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Alfandari Lab

Research Interests

Cell adhesion and cellular migration.

Research Area

Mechanism of Cranial Neural Crest Cell Migration Proper cranial neural crest (CNC) cell migration is essential for the construction of the face, jaws and their peripheral nervous system connections. Despite this importance, little is known about how neural crest cell migration is regulated. During Xenopus embryo development the expression of ADAM 13 (a protein containing A Disintegrin And Metalloprotease) correlates with the migration of the cranial neural crest cells from the lateral border of the neural plate to the ventral anterior station where they eventually form facial structures (Alfandari et al., 1997). Our on-going analyses of cranial neural crest cells expressing a dominant negative form of ADAM13 suggest that ADAM13 promotes and/or directs their migration in two of the three possible pathways. Our working hypothesis is that ADAM13 cleaves a protein that normally restricts cranial neural crest cell migration. This protein may either be inserted in the migration path as a stop signal to prevent cell passage or be expressed at the cranial neural crest cell surface to hold the cells in place as an anchor. To test these hypotheses and analyze whether other ADAM and related metalloproteases may also be involved in cranial neural crest cell migration we propose the following specific Aims. This proposal has three Aims to understand 1) if cells missing ADAM13 protein can use other ADAM and related metalloprotease to migrate, 2) if ADAM13 functions as a "drill" to open migration pathways, 3) if ADAM13 cuts an anchor that attaches cranial neural crest cells to their environment. Using specific morpholino oligonucleotides, we can prevent translation of ADAM proteins including ADAM13 in embryos and test how cranial neural crest cells migrate. This can be compared to the migration of cells in which ADAM 13 function is blocked (using drug inhibitor). Using grafts we will test whether cranial neural crest cells missing ADAM13 activity can follow cells that have ADAM13. Finally, we will test if ADAM13 can cleave proteins that are known to anchor cells down. The proposed studies will increase our understanding of events that govern normal formation of the face, an essential step towards diagnosing and treating conditions that lead to abnormal development. Furthermore, information about ADAM contributions to cell migration could lead to new understanding of the function of these proteins in various cancer and metastasis. In particular these protein (ADAM) are likely to be involved in the escape of cells from the original tumor to new sites.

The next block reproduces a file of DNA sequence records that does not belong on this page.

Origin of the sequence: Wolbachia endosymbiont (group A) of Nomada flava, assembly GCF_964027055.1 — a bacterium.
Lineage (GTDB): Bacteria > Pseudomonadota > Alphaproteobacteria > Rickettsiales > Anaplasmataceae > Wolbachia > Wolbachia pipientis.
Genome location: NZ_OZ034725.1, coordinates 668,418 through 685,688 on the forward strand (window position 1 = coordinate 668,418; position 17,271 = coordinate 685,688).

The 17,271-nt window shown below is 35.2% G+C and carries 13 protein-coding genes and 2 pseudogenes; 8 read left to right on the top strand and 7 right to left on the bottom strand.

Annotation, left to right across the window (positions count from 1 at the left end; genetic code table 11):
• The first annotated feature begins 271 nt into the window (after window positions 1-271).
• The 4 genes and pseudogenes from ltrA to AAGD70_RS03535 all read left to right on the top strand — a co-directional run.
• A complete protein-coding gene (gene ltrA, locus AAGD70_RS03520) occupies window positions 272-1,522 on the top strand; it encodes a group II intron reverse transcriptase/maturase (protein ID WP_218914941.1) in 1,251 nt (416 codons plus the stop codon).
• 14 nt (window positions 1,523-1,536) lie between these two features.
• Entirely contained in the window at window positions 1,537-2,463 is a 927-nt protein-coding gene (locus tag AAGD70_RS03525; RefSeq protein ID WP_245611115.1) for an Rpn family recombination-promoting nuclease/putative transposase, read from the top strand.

Current Members

Alfandari, Dominique (Principal Investigator/Director)
Abbruzzese, Genevieve (Research Associate/Assistant)
Cousin, Helene (Research Associate/Assistant)


Institution: University of Massachusetts

University of Massachusetts
Amherst, MA

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